During Friday's edition of MSNBC's Morning Joe program, co-host Joe Scarborough fired back at President Barack Obama's comment that Christians and members of other faiths should not get on their “high horses” regarding Islamic violence given their own religions’ misdeeds in the past, including the Crusades and the Inquisition.
“It's unbelievable,” he noted, that the president had to “go back 700, 800, 900 years” to find an example of Christian extremism. “You see this when you have people” who want to say: “Yes, radical Islam is bad, but look at what Christianity does.”
During Thursday's National Prayer Breakfast, Obama declared that we “see faith being twisted and distorted, used as a wedge or worse, sometimes as a weapon. We see ISIL (the Islamic State of Iraq and the Levant), the brutal, vicious death cult that, in the name of religion, carries out unspeakable acts of barbarism.”
So how do we, as people of faith, reconcile these realities? The profound good, the strength, the tenacity, the compassion and love that can flow from all of our faiths operating alongside those who seek to hijack religions for their own murderous acts.
Lest we get on our high horse and think this is unique to some other place, remember during the Crusades and the Inquisition, people committed terrible deeds in the name of Christ. In our home country, slavery and Jim Crow all too often was justified in the name of Christ.
Fellow co-host Mika Brzezinski said that Obama had generated “a little bit of controversy in Washington" while speaking out about extremism. "The president challenged Christians to reflect on their own religious history.”
Scarborough called Obama's comments “baffling to me” before stating: “Really, you have to go back 800 years to a crusade -- which, by the way, most historians say Christians launched in response to years and years of Muslims taking over their former land.”
Brzezinski then noted that several people have slammed what they called a “false moral comparison, among them former Republican governor Jim Gilmore of Virginia, who accused the president of offending all Christians” in what he framed as “the most offensive remark I've ever heard a president make.”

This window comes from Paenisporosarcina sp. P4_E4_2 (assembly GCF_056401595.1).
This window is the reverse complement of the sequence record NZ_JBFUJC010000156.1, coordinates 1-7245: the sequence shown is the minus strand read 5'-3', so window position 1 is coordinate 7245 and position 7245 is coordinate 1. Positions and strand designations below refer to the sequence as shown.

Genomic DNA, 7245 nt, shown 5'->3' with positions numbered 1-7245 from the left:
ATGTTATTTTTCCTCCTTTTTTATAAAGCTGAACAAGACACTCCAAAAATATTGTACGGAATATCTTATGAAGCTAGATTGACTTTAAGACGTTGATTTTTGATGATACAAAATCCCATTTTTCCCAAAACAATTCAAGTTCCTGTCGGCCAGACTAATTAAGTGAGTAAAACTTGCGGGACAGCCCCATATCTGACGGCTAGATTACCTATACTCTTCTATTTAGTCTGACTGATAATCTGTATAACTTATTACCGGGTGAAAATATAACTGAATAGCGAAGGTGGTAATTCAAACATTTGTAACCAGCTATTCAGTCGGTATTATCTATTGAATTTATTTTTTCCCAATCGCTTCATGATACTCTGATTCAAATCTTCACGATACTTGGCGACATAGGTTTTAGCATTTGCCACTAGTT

“I think the timing's bad,” the female co-host asserted. “I think that the bigger conversation on whether or not it's okay to have -- .”
Her co-host cut her off and asked: “Why does he feel the need to go back 800 years?” He then answered his own question by blaming “this stupid, left-wing moral equivalency.”
“Sometimes, you can just say: 'Hey, you know what? There are some really, really bad Muslim extremists, and you don't have to go to the other side, going 'Oh, and Christians are bad, too,'” Scarborough stated.
Stating he saw a documentary on the Cable News Network at least five years ago that dealt with (he said in a deep voice) Extremism in the Name of God, he noted that “they were so desperate to find Jewish examples of extremism, and then – this was right after 9/11 – and then, their example for Christian examples of extremism was: 'Some schools, some Christian schools in America actually make women wear skirts below their knees.'”
“How ghastly,” he said sarcastically. “Let's see: wear skirts below your knees on this side at fundamentalist schools or blow up the Trade Center” on the other side.
“No, it's not okay. It's not okay for this president” to compare something that happened centuries ago with current acts of barbarism, Scarborough continued. “You almost have to ask the question: Where did he go to church? Where would he get such ideas from?”
The co-host then turned to one of his guests, Sam Stein of the Huffington Post website.
“What's so funny, Sam, is when liberals, pseudo-intellectuals, make these arguments, they actually don't realize they make themselves look foolish.”
“I think he was reverting to his post-presidency academic mode where he wanted to draw these historical moral equivalencies,” Stein replied.
“The broader point that religion can be perverted is pretty well established at this point, but you don't need to do that in this context with ISIS (the Islamic State of Iraq and Syria) all around you,” he continued.
“I will say this,” Stein said. “I need to find my outrage dial” since he felt that Gilmore's comment was “ridiculous.”
He also stated that Obama's remarks were “stupid, dumb and ill-timed.”
“I'm not outraged by this,” Scarborough responded. “I just agree with Sam. This is just stupid and dumb.”
Stein then gave Barack Obama some advice: “If you want to talk about the perversion of religion, don't do it while you're president, do it in your post-presidential life.”
The co-host then added that “if you want to talk about the perversion of religion, don't pervert the facts.”